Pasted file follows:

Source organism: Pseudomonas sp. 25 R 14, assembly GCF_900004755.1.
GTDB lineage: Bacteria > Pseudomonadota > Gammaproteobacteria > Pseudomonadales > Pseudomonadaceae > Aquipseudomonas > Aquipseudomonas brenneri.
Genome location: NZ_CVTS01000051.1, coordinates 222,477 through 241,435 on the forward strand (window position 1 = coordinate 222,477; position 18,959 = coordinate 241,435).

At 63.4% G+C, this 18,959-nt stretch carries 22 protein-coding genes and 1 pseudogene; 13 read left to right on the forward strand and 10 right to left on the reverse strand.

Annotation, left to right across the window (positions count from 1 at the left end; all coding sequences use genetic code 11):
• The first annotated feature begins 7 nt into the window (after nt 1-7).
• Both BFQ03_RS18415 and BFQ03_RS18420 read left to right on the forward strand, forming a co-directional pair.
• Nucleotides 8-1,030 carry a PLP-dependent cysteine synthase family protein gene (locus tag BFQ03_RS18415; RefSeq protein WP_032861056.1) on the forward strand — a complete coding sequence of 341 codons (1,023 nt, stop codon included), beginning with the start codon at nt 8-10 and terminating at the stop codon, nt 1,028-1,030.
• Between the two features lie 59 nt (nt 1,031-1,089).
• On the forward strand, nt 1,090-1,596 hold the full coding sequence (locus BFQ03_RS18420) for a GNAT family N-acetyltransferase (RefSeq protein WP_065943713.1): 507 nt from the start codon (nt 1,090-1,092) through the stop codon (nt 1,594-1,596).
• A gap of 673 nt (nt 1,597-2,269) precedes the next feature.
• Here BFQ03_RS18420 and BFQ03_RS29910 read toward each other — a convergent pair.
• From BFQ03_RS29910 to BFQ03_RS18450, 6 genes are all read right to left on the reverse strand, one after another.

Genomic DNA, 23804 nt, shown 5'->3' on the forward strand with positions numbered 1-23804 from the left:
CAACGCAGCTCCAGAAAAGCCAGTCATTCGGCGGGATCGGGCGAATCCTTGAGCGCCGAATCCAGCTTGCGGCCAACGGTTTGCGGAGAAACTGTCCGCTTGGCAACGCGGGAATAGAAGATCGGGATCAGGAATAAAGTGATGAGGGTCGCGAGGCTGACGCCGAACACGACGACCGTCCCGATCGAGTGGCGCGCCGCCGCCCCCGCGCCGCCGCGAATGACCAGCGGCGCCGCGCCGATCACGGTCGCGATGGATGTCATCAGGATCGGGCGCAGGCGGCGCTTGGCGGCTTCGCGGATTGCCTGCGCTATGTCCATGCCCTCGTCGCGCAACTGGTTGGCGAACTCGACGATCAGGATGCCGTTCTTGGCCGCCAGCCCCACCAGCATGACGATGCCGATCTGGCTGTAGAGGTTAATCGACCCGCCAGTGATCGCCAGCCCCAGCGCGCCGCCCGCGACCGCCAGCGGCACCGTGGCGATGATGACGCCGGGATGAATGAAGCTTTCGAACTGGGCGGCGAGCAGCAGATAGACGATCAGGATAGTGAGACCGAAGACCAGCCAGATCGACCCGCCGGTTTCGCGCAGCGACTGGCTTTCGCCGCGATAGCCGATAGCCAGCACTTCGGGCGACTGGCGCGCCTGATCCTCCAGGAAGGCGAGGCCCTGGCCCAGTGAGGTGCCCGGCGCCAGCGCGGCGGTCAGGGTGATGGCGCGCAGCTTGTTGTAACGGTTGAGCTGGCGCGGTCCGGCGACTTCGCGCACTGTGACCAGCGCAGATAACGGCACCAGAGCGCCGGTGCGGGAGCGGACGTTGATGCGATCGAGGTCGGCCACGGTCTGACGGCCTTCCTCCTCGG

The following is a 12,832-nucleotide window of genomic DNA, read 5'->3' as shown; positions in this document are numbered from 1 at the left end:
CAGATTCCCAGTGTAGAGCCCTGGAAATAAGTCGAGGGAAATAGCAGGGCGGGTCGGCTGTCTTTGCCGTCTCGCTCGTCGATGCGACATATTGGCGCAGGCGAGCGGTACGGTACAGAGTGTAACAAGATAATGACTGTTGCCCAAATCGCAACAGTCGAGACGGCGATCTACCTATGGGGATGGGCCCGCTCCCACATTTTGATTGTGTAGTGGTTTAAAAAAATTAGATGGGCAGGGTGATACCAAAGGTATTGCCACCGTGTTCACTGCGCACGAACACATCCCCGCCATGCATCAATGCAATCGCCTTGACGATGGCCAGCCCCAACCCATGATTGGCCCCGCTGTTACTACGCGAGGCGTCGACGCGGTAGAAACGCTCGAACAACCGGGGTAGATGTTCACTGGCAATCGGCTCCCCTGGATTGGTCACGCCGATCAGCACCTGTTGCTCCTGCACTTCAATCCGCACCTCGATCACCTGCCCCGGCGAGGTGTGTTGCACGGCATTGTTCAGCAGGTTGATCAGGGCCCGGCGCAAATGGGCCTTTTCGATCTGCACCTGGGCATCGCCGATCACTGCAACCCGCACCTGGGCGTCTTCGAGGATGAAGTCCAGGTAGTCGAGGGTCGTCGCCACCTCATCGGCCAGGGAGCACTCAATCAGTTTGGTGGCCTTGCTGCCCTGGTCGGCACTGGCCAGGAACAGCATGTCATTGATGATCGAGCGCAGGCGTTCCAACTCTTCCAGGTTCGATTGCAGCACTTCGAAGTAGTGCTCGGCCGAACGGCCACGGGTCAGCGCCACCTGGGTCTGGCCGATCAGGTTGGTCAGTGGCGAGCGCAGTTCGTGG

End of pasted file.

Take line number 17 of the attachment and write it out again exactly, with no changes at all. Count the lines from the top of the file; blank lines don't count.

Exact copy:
CAGATTCCCAGTGTAGAGCCCTGGAAATAAGTCGAGGGAAATAGCAGGGCGGGTCGGCTGTCTTTGCCGTCTCGCTCGTCGATGCGACATATTGGCGCAGGCGAGCGGTACGGTACAGAGTGTAACAAGATAATGACTGTTGCCCAAATCGCAACAGTCGAGACGGCGATCTACCTATGGGGATGGGCCCGCTCCCACATTTTGATTGTGTAGTGGTTTAAAAAAATTAGATGGGCAGGGTGATACCAAAGGTATTGCCACCGTGTTCACTGCGCACGAACACATCCCCGCCATGCATCAATGCAATCGCCTTGACGATGGCCAGCCCCAACCCATGATTGGCCCCGCTGTTACTACGCGAGGCGTCGACGCGGTAGAAACGCTCGAACAACCGGGGTAGATGTTCACTGGCAATCGGCTCCCCTGGATTGGTCACGCCGATCAGCACCTGTTGCTCCTGCACTTCAATCCGCACCTCGATCACCTGCCCCGGCGAGGTGTGTTGCACGGCATTGTTCAGCAGGTTGATCAGGGCCCGGCGCAAATGGGCCTTTTCGATCTGCACCTGGGCATCGCCGATCACTGCAACCCGCACCTGGGCGTCTTCGAGGATGAAGTCCAGGTAGTCGAGGGTCGTCGCCACCTCATCGGCCAGGGAGCACTCAATCAGTTTGGTGGCCTTGCTGCCCTGGTCGGCACTGGCCAGGAACAGCATGTCATTGATGATCGAGCGCAGGCGTTCCAACTCTTCCAGGTTCGATTGCAGCACTTCGAAGTAGTGCTCGGCCGAACGGCCACGGGTCAGCGCCACCTGGGTCTGGCCGATCAGGTTGGTCAGTGGCGAGCGCAGTTCGTGG